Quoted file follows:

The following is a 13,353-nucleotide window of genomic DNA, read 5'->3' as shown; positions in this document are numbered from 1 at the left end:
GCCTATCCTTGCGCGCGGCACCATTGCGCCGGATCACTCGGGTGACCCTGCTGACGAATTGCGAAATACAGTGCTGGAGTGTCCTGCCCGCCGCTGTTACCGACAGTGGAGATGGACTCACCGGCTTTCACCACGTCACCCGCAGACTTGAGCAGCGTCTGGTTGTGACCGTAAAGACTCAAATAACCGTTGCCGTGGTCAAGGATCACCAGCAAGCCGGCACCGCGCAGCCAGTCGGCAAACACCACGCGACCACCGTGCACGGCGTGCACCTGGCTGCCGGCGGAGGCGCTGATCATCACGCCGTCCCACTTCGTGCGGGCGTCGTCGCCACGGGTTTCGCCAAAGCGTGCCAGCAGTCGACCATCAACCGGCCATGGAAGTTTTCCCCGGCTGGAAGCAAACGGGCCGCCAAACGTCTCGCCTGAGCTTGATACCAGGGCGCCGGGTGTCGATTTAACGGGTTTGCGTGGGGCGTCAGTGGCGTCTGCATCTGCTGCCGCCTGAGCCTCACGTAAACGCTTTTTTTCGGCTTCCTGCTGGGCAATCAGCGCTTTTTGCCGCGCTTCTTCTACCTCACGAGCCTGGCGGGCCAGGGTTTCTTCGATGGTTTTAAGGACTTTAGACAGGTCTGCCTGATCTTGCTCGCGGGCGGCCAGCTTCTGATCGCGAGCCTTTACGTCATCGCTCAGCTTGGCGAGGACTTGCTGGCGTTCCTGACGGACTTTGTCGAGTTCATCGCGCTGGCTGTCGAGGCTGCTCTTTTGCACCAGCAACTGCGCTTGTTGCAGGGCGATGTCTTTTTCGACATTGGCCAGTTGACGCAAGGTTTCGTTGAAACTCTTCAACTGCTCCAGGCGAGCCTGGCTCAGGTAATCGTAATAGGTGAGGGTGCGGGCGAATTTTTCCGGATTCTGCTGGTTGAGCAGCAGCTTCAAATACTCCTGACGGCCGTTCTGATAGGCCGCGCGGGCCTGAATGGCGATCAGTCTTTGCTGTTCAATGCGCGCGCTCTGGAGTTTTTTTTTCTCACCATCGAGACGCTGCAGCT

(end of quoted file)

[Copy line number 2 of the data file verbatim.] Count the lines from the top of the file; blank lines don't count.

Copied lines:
GCCTATCCTTGCGCGCGGCACCATTGCGCCGGATCACTCGGGTGACCCTGCTGACGAATTGCGAAATACAGTGCTGGAGTGTCCTGCCCGCCGCTGTTACCGACAGTGGAGATGGACTCACCGGCTTTCACCACGTCACCCGCAGACTTGAGCAGCGTCTGGTTGTGACCGTAAAGACTCAAATAACCGTTGCCGTGGTCAAGGATCACCAGCAAGCCGGCACCGCGCAGCCAGTCGGCAAACACCACGCGACCACCGTGCACGGCGTGCACCTGGCTGCCGGCGGAGGCGCTGATCATCACGCCGTCCCACTTCGTGCGGGCGTCGTCGCCACGGGTTTCGCCAAAGCGTGCCAGCAGTCGACCATCAACCGGCCATGGAAGTTTTCCCCGGCTGGAAGCAAACGGGCCGCCAAACGTCTCGCCTGAGCTTGATACCAGGGCGCCGGGTGTCGATTTAACGGGTTTGCGTGGGGCGTCAGTGGCGTCTGCATCTGCTGCCGCCTGAGCCTCACGTAAACGCTTTTTTTCGGCTTCCTGCTGGGCAATCAGCGCTTTTTGCCGCGCTTCTTCTACCTCACGAGCCTGGCGGGCCAGGGTTTCTTCGATGGTTTTAAGGACTTTAGACAGGTCTGCCTGATCTTGCTCGCGGGCGGCCAGCTTCTGATCGCGAGCCTTTACGTCATCGCTCAGCTTGGCGAGGACTTGCTGGCGTTCCTGACGGACTTTGTCGAGTTCATCGCGCTGGCTGTCGAGGCTGCTCTTTTGCACCAGCAACTGCGCTTGTTGCAGGGCGATGTCTTTTTCGACATTGGCCAGTTGACGCAAGGTTTCGTTGAAACTCTTCAACTGCTCCAGGCGAGCCTGGCTCAGGTAATCGTAATAGGTGAGGGTGCGGGCGAATTTTTCCGGATTCTGCTGGTTGAGCAGCAGCTTCAAATACTCCTGACGGCCGTTCTGATAGGCCGCGCGGGCCTGAATGGCGATCAGTCTTTGCTGTTCAATGCGCGCGCTCTGGAGTTTTTTTTTCTCACCATCGAGACGCTGCAGCT